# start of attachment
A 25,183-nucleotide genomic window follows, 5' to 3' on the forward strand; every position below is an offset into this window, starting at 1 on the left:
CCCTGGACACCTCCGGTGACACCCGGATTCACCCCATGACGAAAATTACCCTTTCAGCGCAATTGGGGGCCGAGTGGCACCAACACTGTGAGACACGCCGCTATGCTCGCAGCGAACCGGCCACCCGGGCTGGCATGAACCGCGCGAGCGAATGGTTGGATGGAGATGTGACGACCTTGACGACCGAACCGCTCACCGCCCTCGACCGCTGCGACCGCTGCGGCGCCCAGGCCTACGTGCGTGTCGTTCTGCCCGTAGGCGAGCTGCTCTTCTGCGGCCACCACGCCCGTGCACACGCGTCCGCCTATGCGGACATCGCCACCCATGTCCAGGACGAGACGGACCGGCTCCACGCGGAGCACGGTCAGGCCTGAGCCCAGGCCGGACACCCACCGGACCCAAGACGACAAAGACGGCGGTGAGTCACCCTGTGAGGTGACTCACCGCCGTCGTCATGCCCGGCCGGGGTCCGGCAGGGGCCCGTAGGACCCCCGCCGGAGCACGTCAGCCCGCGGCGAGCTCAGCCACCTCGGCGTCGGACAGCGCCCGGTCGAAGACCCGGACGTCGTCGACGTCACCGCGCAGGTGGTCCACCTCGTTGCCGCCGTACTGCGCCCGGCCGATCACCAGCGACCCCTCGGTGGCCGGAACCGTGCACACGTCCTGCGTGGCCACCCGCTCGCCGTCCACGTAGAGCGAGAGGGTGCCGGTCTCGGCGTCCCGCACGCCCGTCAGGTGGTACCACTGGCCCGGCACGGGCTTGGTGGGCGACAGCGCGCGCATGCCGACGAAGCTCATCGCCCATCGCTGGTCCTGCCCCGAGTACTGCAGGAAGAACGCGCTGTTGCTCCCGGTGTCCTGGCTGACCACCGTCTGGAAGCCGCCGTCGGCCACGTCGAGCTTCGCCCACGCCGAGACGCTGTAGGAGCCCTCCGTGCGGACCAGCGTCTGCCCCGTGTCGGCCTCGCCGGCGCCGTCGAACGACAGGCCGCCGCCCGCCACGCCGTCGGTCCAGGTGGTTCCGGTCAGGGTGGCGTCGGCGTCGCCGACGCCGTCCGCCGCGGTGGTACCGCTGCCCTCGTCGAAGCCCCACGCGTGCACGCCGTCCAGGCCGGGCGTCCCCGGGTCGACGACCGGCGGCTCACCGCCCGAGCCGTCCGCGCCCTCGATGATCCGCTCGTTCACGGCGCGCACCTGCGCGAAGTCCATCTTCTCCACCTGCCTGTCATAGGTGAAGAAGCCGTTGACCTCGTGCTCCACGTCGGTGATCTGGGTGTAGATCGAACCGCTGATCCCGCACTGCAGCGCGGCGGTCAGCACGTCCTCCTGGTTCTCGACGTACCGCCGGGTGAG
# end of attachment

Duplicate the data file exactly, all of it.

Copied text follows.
A 25,183-nucleotide genomic window follows, 5' to 3' on the forward strand; every position below is an offset into this window, starting at 1 on the left:
CCCTGGACACCTCCGGTGACACCCGGATTCACCCCATGACGAAAATTACCCTTTCAGCGCAATTGGGGGCCGAGTGGCACCAACACTGTGAGACACGCCGCTATGCTCGCAGCGAACCGGCCACCCGGGCTGGCATGAACCGCGCGAGCGAATGGTTGGATGGAGATGTGACGACCTTGACGACCGAACCGCTCACCGCCCTCGACCGCTGCGACCGCTGCGGCGCCCAGGCCTACGTGCGTGTCGTTCTGCCCGTAGGCGAGCTGCTCTTCTGCGGCCACCACGCCCGTGCACACGCGTCCGCCTATGCGGACATCGCCACCCATGTCCAGGACGAGACGGACCGGCTCCACGCGGAGCACGGTCAGGCCTGAGCCCAGGCCGGACACCCACCGGACCCAAGACGACAAAGACGGCGGTGAGTCACCCTGTGAGGTGACTCACCGCCGTCGTCATGCCCGGCCGGGGTCCGGCAGGGGCCCGTAGGACCCCCGCCGGAGCACGTCAGCCCGCGGCGAGCTCAGCCACCTCGGCGTCGGACAGCGCCCGGTCGAAGACCCGGACGTCGTCGACGTCACCGCGCAGGTGGTCCACCTCGTTGCCGCCGTACTGCGCCCGGCCGATCACCAGCGACCCCTCGGTGGCCGGAACCGTGCACACGTCCTGCGTGGCCACCCGCTCGCCGTCCACGTAGAGCGAGAGGGTGCCGGTCTCGGCGTCCCGCACGCCCGTCAGGTGGTACCACTGGCCCGGCACGGGCTTGGTGGGCGACAGCGCGCGCATGCCGACGAAGCTCATCGCCCATCGCTGGTCCTGCCCCGAGTACTGCAGGAAGAACGCGCTGTTGCTCCCGGTGTCCTGGCTGACCACCGTCTGGAAGCCGCCGTCGGCCACGTCGAGCTTCGCCCACGCCGAGACGCTGTAGGAGCCCTCCGTGCGGACCAGCGTCTGCCCCGTGTCGGCCTCGCCGGCGCCGTCGAACGACAGGCCGCCGCCCGCCACGCCGTCGGTCCAGGTGGTTCCGGTCAGGGTGGCGTCGGCGTCGCCGACGCCGTCCGCCGCGGTGGTACCGCTGCCCTCGTCGAAGCCCCACGCGTGCACGCCGTCCAGGCCGGGCGTCCCCGGGTCGACGACCGGCGGCTCACCGCCCGAGCCGTCCGCGCCCTCGATGATCCGCTCGTTCACGGCGCGCACCTGCGCGAAGTCCATCTTCTCCACCTGCCTGTCATAGGTGAAGAAGCCGTTGACCTCGTGCTCCACGTCGGTGATCTGGGTGTAGATCGAACCGCTGATCCCGCACTGCAGCGCGGCGGTCAGCACGTCCTCCTGGTTCTCGACGTACCGCCGGGTGAG